By Bradford Betz, ,
Published April 18, 2018
The Southwest Airlines pilot who made an emergency landing Tuesday after the jet blew an engine and lost a window at 32,000 feet was one of the first female pilots to fly with the U.S. Navy, The New York Post reported.
Tammie Jo Shults, 56, was calm as she navigated the damaged Dallas-bound jet, Flight 1380, to an emergency landing in Philadelphia, the report said.
The twin-engine Boeing 737 that left New York’s LaGuardia Airport had 143 customers and five crew on board. One passenger died after she was reportedly hit with shrapnel from the explosion.
Jennifer Riordan, of Albuquerque, New Mexico, was identified as the woman who died. Riordan was the mother of two and a Wells Fargo bank executive.
Witnesses told WCAU that a woman was "partially sucked out" of an airplane window and shrapnel from the exploded engine smashed it, but it remains unclear whether Riordan was that passenger.
Seven others were injured.
“We have a part of the aircraft missing, so we’re going to need to slow down a bit,” Shults told air traffic controllers from the cockpit, Reuters reported.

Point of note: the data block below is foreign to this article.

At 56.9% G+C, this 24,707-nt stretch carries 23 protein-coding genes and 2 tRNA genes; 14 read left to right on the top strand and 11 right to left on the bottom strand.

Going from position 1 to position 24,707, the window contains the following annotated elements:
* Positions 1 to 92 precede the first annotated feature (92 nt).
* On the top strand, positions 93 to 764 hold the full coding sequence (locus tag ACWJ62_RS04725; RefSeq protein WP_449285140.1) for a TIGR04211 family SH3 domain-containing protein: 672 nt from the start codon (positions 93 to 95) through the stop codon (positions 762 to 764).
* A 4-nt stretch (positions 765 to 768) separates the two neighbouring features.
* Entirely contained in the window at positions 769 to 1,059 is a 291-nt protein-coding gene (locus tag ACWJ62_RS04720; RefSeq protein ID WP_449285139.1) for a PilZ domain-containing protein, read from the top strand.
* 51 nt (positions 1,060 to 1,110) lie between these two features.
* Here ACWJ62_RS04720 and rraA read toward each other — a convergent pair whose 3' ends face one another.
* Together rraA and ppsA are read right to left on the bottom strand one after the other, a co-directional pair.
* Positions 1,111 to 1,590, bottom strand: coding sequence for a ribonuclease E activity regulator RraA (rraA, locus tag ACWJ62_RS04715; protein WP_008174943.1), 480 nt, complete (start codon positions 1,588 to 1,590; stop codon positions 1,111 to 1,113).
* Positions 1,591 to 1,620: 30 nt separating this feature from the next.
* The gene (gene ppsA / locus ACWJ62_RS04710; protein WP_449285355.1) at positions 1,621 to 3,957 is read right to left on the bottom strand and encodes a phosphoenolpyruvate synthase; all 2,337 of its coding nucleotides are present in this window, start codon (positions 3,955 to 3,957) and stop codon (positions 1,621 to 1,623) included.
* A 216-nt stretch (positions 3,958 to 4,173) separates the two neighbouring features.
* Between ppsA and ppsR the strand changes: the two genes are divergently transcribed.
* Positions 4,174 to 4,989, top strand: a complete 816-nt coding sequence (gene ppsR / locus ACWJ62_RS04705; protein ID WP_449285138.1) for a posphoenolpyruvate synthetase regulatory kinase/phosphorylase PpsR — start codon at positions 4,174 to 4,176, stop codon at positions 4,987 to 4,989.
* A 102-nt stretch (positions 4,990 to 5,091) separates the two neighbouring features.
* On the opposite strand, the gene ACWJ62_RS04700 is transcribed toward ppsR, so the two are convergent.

Shults took the plane into a rapid descent as passengers employed oxygen masks and braced for impact. The veteran pilot managed to safely land the plane at Philadelphia International at 11:30 a.m.
One passenger cited by The Kansas City Star, lauded Shults’ “nerves of steel.”
Shults, a Christian, once said in an interview that sitting in the captain's chair gave her "the opportunity to witness for Christ on almost every flight."
“Tammie Jo Schults, the pilot came back to speak to each of us personally,” wrote another passenger, cited by the paper. “This is a true American Hero. A huge thank you for her knowledge, guidance and bravery in a traumatic situation. God bless her and all the crew.”
Shults was one of the first female fighter pilots in U.S. military history, according to friends from her alma mater, MidAmerican Nazarene. She was a pilot and instructor with the Navy before joining Southwest Airlines in 1993, KUSI reported.
In a written statement, Southwest Airlines said it was ‘devastated’ over Tuesday’s event. The company did not explicitly mention Shults.
The Associated Press contributed to this report